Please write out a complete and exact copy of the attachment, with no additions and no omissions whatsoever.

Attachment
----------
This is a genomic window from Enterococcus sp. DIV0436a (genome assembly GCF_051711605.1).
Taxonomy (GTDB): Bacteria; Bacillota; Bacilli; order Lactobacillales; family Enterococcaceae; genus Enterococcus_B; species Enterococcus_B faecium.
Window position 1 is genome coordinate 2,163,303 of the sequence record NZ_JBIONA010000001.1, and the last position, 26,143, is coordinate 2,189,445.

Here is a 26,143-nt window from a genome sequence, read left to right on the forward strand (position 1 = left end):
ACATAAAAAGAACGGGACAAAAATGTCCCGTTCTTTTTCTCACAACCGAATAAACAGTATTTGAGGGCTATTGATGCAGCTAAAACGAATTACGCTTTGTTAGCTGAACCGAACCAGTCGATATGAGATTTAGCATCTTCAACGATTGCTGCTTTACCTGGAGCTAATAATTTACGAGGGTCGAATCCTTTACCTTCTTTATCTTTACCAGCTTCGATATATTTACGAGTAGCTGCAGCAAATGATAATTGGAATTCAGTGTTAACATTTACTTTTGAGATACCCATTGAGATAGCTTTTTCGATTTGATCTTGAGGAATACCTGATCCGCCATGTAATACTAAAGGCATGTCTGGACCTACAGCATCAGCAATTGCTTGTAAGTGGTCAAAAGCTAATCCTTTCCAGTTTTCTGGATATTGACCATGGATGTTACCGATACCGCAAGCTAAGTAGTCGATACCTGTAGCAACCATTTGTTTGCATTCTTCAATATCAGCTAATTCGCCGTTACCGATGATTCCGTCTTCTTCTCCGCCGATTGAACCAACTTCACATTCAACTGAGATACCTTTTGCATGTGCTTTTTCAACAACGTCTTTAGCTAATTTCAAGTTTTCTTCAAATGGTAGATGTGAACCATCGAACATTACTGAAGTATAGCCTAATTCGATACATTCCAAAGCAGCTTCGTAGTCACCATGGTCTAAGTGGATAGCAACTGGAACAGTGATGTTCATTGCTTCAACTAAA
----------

This is a genomic window from Enterococcus sp. DIV0436a (genome assembly GCF_051711605.1).
Taxonomy (GTDB): Bacteria; Bacillota; Bacilli; order Lactobacillales; family Enterococcaceae; genus Enterococcus_B; species Enterococcus_B faecium.
Window position 1 is genome coordinate 2,163,303 of the sequence record NZ_JBIONA010000001.1, and the last position, 26,143, is coordinate 2,189,445.

Here is a 26,143-nt window from a genome sequence, read left to right on the forward strand (position 1 = left end):
ACATAAAAAGAACGGGACAAAAATGTCCCGTTCTTTTTCTCACAACCGAATAAACAGTATTTGAGGGCTATTGATGCAGCTAAAACGAATTACGCTTTGTTAGCTGAACCGAACCAGTCGATATGAGATTTAGCATCTTCAACGATTGCTGCTTTACCTGGAGCTAATAATTTACGAGGGTCGAATCCTTTACCTTCTTTATCTTTACCAGCTTCGATATATTTACGAGTAGCTGCAGCAAATGATAATTGGAATTCAGTGTTAACATTTACTTTTGAGATACCCATTGAGATAGCTTTTTCGATTTGATCTTGAGGAATACCTGATCCGCCATGTAATACTAAAGGCATGTCTGGACCTACAGCATCAGCAATTGCTTGTAAGTGGTCAAAAGCTAATCCTTTCCAGTTTTCTGGATATTGACCATGGATGTTACCGATACCGCAAGCTAAGTAGTCGATACCTGTAGCAACCATTTGTTTGCATTCTTCAATATCAGCTAATTCGCCGTTACCGATGATTCCGTCTTCTTCTCCGCCGATTGAACCAACTTCACATTCAACTGAGATACCTTTTGCATGTGCTTTTTCAACAACGTCTTTAGCTAATTTCAAGTTTTCTTCAAATGGTAGATGTGAACCATCGAACATTACTGAAGTATAGCCTAATTCGATACATTCCAAAGCAGCTTCGTAGTCACCATGGTCTAAGTGGATAGCAACTGGAACAGTGATGTTCATTGCTTCAACTAAA